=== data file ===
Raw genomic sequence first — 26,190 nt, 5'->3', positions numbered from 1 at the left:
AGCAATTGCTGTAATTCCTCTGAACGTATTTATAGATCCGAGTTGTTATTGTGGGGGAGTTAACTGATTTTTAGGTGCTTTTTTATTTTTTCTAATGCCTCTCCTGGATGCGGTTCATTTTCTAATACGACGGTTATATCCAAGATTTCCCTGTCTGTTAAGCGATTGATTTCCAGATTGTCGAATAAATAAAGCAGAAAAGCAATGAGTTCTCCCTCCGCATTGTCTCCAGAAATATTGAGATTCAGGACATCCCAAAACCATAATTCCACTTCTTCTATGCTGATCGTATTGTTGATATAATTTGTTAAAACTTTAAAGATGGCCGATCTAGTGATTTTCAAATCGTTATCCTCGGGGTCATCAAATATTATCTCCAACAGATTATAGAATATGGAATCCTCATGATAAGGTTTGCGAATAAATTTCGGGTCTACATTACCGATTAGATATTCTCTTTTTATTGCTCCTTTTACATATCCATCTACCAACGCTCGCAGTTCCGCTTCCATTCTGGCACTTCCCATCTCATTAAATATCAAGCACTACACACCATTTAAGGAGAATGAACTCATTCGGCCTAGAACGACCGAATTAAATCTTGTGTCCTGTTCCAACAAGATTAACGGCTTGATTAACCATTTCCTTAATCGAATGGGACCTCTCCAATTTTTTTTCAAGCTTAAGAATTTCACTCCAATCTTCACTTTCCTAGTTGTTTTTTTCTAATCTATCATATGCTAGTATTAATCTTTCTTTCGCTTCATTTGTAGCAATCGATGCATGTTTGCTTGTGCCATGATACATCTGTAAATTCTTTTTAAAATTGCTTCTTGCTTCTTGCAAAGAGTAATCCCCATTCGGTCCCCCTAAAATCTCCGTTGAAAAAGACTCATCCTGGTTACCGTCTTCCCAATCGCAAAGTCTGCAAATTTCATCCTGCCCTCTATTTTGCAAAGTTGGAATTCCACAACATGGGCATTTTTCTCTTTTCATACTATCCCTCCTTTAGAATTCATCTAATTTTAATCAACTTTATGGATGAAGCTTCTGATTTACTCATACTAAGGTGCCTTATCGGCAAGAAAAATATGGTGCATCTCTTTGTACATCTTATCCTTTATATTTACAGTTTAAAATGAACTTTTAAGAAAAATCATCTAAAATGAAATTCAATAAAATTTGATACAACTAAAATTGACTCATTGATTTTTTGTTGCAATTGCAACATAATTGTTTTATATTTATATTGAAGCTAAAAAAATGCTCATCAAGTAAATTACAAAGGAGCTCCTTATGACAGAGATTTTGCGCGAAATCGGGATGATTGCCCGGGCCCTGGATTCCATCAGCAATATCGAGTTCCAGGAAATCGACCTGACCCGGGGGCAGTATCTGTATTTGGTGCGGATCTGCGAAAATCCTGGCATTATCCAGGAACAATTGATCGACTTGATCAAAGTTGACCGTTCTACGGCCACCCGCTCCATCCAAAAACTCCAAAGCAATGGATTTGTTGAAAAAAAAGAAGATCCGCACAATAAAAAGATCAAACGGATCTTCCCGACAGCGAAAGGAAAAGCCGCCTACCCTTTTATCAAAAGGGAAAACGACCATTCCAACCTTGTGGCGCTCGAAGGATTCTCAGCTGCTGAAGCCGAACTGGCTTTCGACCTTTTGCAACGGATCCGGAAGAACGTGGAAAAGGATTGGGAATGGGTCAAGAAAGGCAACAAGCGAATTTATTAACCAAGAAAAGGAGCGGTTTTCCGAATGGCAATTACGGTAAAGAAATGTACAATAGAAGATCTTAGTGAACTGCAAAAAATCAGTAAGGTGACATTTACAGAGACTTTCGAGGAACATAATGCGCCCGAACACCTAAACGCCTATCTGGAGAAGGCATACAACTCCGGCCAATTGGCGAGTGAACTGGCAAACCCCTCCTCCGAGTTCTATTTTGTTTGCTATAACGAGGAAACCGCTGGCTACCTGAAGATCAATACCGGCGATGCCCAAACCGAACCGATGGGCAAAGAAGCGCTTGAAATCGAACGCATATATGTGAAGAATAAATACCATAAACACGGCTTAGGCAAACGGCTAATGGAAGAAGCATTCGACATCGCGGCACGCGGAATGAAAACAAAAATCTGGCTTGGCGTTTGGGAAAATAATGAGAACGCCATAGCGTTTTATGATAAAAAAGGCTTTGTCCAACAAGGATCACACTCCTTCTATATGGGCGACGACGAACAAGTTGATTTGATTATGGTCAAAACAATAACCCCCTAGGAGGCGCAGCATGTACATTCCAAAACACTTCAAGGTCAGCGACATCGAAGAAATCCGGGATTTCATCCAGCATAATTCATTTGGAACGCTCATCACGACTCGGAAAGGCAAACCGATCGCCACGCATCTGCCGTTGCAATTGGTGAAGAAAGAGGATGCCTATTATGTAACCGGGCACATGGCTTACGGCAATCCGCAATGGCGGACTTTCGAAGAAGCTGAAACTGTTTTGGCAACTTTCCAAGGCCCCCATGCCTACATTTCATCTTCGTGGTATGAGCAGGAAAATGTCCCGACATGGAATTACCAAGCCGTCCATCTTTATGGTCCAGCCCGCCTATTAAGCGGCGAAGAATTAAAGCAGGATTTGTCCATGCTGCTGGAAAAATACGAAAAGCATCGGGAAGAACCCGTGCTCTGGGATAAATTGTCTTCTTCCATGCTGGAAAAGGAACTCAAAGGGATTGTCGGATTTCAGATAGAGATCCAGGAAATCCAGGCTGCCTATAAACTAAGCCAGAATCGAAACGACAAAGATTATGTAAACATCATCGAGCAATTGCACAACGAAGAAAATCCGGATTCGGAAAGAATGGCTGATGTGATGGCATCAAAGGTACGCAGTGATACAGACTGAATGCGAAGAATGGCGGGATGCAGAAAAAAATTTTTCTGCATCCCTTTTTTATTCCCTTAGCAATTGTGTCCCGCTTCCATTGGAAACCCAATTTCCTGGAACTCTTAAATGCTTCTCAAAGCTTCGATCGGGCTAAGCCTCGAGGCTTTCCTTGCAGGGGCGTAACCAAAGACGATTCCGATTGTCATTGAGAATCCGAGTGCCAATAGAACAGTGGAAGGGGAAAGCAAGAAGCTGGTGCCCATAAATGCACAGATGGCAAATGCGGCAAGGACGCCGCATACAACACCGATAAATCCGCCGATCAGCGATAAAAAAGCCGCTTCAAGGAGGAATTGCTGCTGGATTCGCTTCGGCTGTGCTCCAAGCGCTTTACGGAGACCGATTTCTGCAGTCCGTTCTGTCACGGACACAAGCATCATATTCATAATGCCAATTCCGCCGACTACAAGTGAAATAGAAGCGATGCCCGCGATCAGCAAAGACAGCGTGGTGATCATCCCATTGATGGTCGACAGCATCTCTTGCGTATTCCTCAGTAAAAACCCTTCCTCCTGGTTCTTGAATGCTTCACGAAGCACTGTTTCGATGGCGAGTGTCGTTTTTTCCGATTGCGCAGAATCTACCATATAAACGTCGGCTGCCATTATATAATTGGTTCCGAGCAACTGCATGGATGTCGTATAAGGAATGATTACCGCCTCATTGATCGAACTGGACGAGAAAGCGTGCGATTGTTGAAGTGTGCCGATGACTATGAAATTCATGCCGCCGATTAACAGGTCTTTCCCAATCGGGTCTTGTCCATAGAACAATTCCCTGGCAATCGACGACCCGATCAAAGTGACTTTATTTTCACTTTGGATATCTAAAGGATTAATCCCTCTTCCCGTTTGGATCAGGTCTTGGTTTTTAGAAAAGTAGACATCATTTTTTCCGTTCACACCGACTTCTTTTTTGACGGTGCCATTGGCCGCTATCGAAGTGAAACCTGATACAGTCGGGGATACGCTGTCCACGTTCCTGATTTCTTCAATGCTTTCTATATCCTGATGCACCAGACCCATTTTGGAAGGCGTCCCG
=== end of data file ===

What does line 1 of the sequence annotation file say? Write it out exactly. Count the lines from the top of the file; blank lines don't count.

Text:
Raw genomic sequence first — 26,190 nt, 5'->3', positions numbered from 1 at the left: